College has been seen as a next step default among high school graduates, and while they serve a role for some students, there are other ways to achieve economic mobility without having to earn a 4-year degree.
“New Collar” Workforce: No Degree Required
No longer is academic pedigree the driving force for employment; it is ability and skills. Today’s jobs are changing, due to Artificial Intelligence, causing an increased demand for skilled workers. Facing a shortfall of over 2 million skilled workers, companies have had to redefine what skill set is needed for “new-collar workers.” These individuals have pursued nontraditional education paths to develop their technical and soft skills necessary to work in technology jobs. New collar workers do not have a four-year degree and are trained through:
- Trade Schools-Technical, career, or vocational schools that prepare a student to enter a particular career directly after completing training. It usually takes 1 to 2 years to complete the certification process.
- Coding Bootcamps-Designing/building websites and apps, short-term intensive training programs usually taking less than 4 months to complete the certification process.
- Certificate Programs– Educational modules learned through online platforms that allow you to take the courses you are interested in earning digital badges once the module is completed.
- Community Colleges-Local public school that offers career training. One-to-two-year programs with an Associates Degree or Certificate upon completion.
- High School Technical Programs-Students can study career and technical education programs, along with their core coursework.
Hiring for new collar workers will require a strategy of looking beyond the resume. Hiring managers will need to seek potential over experience and take into consideration the individual’s ability to learn and process new information, technical aptitude, initiative, a growth mindset, and problem-solving.
Old Ideas: Solving New Problems
Many trades in medieval times were essential to the daily welfare of the community. This idea still holds true today. Apprenticeships are being utilized to help bridge the gap between education and employment without a 4-year degree.
Apprenticeships teach the required skills for a specific, highly skilled technical job. The apprentice is a full-time, paid employee who participates in both on-the-job-training and classroom learning while being mentored. Apprenticeships differ from internships in that an intern works in a more generalized position to gain knowledge in a specific industry. Additionally, internships are usually completed in a short period of time, for example, a summer and can be unpaid or part-time. They are a great way to test drive a job or industry before making a career choice.
For those individuals who are ready to begin their career in a highly-skilled technical trade, an apprenticeship program offers a promising pathway to well-paying jobs with the additional benefits:
- Wages for an apprenticeship start at a portion of the total salary and increases as skills are mastered.
- Apprenticeships are a debt-free way to earn college credit and usually take 1-6 years to complete.
- Allows the student to begin their career right away instead of taking 3-4 years to earn a college degree before entering the workforce.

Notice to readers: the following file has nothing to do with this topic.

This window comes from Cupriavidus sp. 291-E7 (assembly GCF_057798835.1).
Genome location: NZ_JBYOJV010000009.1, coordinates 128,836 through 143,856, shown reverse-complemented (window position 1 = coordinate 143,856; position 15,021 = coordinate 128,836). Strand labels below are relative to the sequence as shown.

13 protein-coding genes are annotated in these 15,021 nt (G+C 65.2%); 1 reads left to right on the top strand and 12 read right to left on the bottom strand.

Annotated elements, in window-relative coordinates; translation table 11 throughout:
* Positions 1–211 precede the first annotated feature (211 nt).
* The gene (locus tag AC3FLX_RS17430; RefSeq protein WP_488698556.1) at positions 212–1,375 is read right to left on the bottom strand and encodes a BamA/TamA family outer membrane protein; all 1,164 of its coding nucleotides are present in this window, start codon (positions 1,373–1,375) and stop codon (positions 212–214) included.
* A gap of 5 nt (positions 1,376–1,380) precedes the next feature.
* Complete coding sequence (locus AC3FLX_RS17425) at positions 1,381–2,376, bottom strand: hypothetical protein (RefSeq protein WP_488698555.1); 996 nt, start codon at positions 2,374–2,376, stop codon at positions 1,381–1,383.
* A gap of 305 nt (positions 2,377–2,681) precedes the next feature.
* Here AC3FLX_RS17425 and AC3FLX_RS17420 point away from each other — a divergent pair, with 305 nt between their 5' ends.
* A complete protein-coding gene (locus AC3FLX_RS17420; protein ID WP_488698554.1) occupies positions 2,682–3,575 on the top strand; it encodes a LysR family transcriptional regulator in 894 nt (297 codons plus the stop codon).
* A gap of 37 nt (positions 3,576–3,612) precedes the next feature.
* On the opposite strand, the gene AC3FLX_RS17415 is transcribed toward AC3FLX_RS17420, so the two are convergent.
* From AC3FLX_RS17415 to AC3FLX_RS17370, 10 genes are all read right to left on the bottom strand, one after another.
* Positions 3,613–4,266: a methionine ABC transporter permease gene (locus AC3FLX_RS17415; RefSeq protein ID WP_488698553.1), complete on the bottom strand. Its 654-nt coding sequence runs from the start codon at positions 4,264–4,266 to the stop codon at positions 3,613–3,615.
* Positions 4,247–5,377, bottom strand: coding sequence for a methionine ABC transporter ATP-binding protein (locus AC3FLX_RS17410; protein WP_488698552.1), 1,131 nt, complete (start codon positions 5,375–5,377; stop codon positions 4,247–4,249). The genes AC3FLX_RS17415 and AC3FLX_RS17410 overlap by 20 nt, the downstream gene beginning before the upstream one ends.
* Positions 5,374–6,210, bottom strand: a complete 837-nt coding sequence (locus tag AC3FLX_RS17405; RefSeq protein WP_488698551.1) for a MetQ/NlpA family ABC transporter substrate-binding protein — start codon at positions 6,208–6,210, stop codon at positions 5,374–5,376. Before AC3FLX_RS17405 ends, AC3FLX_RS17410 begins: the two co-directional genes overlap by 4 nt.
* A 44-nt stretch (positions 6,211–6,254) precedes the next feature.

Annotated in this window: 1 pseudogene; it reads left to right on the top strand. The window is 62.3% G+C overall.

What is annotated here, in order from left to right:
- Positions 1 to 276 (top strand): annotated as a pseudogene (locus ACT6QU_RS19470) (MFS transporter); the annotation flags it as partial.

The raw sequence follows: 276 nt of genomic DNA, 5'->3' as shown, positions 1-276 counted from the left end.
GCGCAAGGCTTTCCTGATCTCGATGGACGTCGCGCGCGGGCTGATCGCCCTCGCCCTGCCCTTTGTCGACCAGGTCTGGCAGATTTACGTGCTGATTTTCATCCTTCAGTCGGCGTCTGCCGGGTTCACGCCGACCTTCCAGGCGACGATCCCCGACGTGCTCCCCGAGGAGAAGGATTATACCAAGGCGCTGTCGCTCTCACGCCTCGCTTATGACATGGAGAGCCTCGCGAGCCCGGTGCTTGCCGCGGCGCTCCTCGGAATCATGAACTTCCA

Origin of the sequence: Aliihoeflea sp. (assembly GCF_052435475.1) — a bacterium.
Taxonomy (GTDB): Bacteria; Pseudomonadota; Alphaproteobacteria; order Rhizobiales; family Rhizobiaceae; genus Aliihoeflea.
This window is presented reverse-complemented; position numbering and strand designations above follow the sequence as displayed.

- Apprentices receive certification from working in their trade and are typically offered a full-time position within the organization or company they did their apprenticeship.
The Evolving Apprenticeships: Helping to Solve the Skills Gap
Since 2013, apprenticeships have grown by 56%, while nationwide there are over 585,000 apprentices currently in the system with over 23,400 registered apprenticeship programs across the nation. The bulk of apprenticeships in the U.S. are in skilled trades but, the model has been adapted to include many diverse occupations and industries. With 1.3 million tech jobs going unfilled today, opportunities exist to equip an individual with interpersonal and technical skills employers need today and prepare them for lifelong learning and success.
The following are some of the best apprenticeship programs being offered today:
- Mercedes Benz
- Microsoft Leap
- Woz Enterprise
Companies and Career Seekers: Creating New Opportunities
Apprentice Programs across the country have helped companies build a talent pipeline of highly skilled, diverse individuals. In 2017, Aon launched its apprenticeship program with the Chicago Apprentice Network and has committed to investing $30 million dollars in expanding the program across the U.S. They will be partnering with JP Morgan, The Hartford, and Zurich Insurance in creating 10,000 apprenticeships nationwide by 2030. In addition, IBM is investing $1 billion dollars on AI focused training for the U.S. workforce over the next 10 years. As part of that initiative, IBM will be creating 500 apprenticeships to train workers who do not have a college degree, with technology skills to fill AI jobs within the company. Companies that have apprenticeship programs have gained the following outcomes:
- Raised sponsoring companies’ productivity levels.
- Developed a highly competitive workforce.
- Reduced employee turnover.
- Help to address critical or expected skilled labor shortages.
With the creation and utilization of these alternative pathways, we can fill the skill-specific shortage of diverse workers. They also address the rapid technological changes and strengthen our communities and businesses with a more inclusive workforce while providing individuals with a pathway to high-income careers.